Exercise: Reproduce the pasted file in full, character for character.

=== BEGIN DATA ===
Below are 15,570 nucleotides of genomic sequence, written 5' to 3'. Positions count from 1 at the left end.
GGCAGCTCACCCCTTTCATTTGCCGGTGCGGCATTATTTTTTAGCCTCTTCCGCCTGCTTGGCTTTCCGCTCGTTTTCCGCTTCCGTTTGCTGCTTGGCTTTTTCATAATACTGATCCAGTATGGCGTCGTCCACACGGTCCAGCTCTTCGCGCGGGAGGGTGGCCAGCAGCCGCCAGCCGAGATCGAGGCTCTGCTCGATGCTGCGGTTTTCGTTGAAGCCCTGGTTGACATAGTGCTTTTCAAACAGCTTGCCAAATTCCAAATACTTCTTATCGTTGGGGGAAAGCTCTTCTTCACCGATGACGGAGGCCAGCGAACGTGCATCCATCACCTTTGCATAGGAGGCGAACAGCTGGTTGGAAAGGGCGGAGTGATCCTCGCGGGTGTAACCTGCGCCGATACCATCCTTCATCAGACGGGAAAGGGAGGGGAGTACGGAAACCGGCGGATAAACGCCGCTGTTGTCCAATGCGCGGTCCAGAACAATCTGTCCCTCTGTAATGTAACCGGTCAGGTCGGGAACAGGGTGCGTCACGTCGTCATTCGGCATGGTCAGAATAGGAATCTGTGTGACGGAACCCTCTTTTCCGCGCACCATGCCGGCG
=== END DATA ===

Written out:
Below are 15,570 nucleotides of genomic sequence, written 5' to 3'. Positions count from 1 at the left end.
GGCAGCTCACCCCTTTCATTTGCCGGTGCGGCATTATTTTTTAGCCTCTTCCGCCTGCTTGGCTTTCCGCTCGTTTTCCGCTTCCGTTTGCTGCTTGGCTTTTTCATAATACTGATCCAGTATGGCGTCGTCCACACGGTCCAGCTCTTCGCGCGGGAGGGTGGCCAGCAGCCGCCAGCCGAGATCGAGGCTCTGCTCGATGCTGCGGTTTTCGTTGAAGCCCTGGTTGACATAGTGCTTTTCAAACAGCTTGCCAAATTCCAAATACTTCTTATCGTTGGGGGAAAGCTCTTCTTCACCGATGACGGAGGCCAGCGAACGTGCATCCATCACCTTTGCATAGGAGGCGAACAGCTGGTTGGAAAGGGCGGAGTGATCCTCGCGGGTGTAACCTGCGCCGATACCATCCTTCATCAGACGGGAAAGGGAGGGGAGTACGGAAACCGGCGGATAAACGCCGCTGTTGTCCAATGCGCGGTCCAGAACAATCTGTCCCTCTGTAATGTAACCGGTCAGGTCGGGAACAGGGTGCGTCACGTCGTCATTCGGCATGGTCAGAATAGGAATCTGTGTGACGGAACCCTCTTTTCCGCGCACCATGCCGGCG